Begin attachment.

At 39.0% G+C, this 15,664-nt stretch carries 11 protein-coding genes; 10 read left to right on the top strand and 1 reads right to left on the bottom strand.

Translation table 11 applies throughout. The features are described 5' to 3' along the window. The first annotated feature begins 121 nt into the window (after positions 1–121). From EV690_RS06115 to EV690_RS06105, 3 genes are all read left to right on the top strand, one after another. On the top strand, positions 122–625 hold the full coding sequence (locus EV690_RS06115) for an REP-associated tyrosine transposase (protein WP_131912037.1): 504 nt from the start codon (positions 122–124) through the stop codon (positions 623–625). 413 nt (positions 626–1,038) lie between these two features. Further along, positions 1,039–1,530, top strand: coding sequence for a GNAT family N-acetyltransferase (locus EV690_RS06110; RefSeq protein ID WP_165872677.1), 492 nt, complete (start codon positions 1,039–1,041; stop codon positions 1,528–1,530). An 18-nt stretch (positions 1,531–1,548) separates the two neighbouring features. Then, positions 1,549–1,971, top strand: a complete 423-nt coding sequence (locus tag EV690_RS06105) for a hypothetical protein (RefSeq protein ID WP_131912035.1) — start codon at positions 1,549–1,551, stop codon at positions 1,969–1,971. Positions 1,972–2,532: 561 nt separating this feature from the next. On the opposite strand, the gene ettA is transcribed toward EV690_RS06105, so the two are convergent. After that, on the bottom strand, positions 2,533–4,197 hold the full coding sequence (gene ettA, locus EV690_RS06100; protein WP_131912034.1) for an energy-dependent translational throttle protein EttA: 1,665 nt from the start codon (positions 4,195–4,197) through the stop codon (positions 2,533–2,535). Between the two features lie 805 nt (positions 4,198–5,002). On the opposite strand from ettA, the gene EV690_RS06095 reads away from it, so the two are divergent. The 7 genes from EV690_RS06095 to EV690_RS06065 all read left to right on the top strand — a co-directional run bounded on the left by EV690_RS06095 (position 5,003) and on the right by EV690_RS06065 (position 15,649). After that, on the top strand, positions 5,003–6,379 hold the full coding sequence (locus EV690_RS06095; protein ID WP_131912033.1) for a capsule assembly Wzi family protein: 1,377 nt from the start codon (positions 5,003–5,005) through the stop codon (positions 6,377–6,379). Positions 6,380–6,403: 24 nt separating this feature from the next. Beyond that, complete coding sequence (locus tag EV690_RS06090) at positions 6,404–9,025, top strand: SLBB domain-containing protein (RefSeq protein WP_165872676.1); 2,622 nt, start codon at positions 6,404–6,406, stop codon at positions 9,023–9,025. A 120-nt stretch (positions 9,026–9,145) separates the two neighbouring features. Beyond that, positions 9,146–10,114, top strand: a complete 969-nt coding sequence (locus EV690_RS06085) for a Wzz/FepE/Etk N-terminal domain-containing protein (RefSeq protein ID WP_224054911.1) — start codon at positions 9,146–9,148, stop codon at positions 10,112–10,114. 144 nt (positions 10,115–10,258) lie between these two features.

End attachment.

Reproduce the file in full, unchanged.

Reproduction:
At 39.0% G+C, this 15,664-nt stretch carries 11 protein-coding genes; 10 read left to right on the top strand and 1 reads right to left on the bottom strand.

Translation table 11 applies throughout. The features are described 5' to 3' along the window. The first annotated feature begins 121 nt into the window (after positions 1–121). From EV690_RS06115 to EV690_RS06105, 3 genes are all read left to right on the top strand, one after another. On the top strand, positions 122–625 hold the full coding sequence (locus EV690_RS06115) for an REP-associated tyrosine transposase (protein WP_131912037.1): 504 nt from the start codon (positions 122–124) through the stop codon (positions 623–625). 413 nt (positions 626–1,038) lie between these two features. Further along, positions 1,039–1,530, top strand: coding sequence for a GNAT family N-acetyltransferase (locus EV690_RS06110; RefSeq protein ID WP_165872677.1), 492 nt, complete (start codon positions 1,039–1,041; stop codon positions 1,528–1,530). An 18-nt stretch (positions 1,531–1,548) separates the two neighbouring features. Then, positions 1,549–1,971, top strand: a complete 423-nt coding sequence (locus tag EV690_RS06105) for a hypothetical protein (RefSeq protein ID WP_131912035.1) — start codon at positions 1,549–1,551, stop codon at positions 1,969–1,971. Positions 1,972–2,532: 561 nt separating this feature from the next. On the opposite strand, the gene ettA is transcribed toward EV690_RS06105, so the two are convergent. After that, on the bottom strand, positions 2,533–4,197 hold the full coding sequence (gene ettA, locus EV690_RS06100; protein WP_131912034.1) for an energy-dependent translational throttle protein EttA: 1,665 nt from the start codon (positions 4,195–4,197) through the stop codon (positions 2,533–2,535). Between the two features lie 805 nt (positions 4,198–5,002). On the opposite strand from ettA, the gene EV690_RS06095 reads away from it, so the two are divergent. The 7 genes from EV690_RS06095 to EV690_RS06065 all read left to right on the top strand — a co-directional run bounded on the left by EV690_RS06095 (position 5,003) and on the right by EV690_RS06065 (position 15,649). After that, on the top strand, positions 5,003–6,379 hold the full coding sequence (locus EV690_RS06095; protein ID WP_131912033.1) for a capsule assembly Wzi family protein: 1,377 nt from the start codon (positions 5,003–5,005) through the stop codon (positions 6,377–6,379). Positions 6,380–6,403: 24 nt separating this feature from the next. Beyond that, complete coding sequence (locus tag EV690_RS06090) at positions 6,404–9,025, top strand: SLBB domain-containing protein (RefSeq protein WP_165872676.1); 2,622 nt, start codon at positions 6,404–6,406, stop codon at positions 9,023–9,025. A 120-nt stretch (positions 9,026–9,145) separates the two neighbouring features. Beyond that, positions 9,146–10,114, top strand: a complete 969-nt coding sequence (locus EV690_RS06085) for a Wzz/FepE/Etk N-terminal domain-containing protein (RefSeq protein ID WP_224054911.1) — start codon at positions 9,146–9,148, stop codon at positions 10,112–10,114. 144 nt (positions 10,115–10,258) lie between these two features.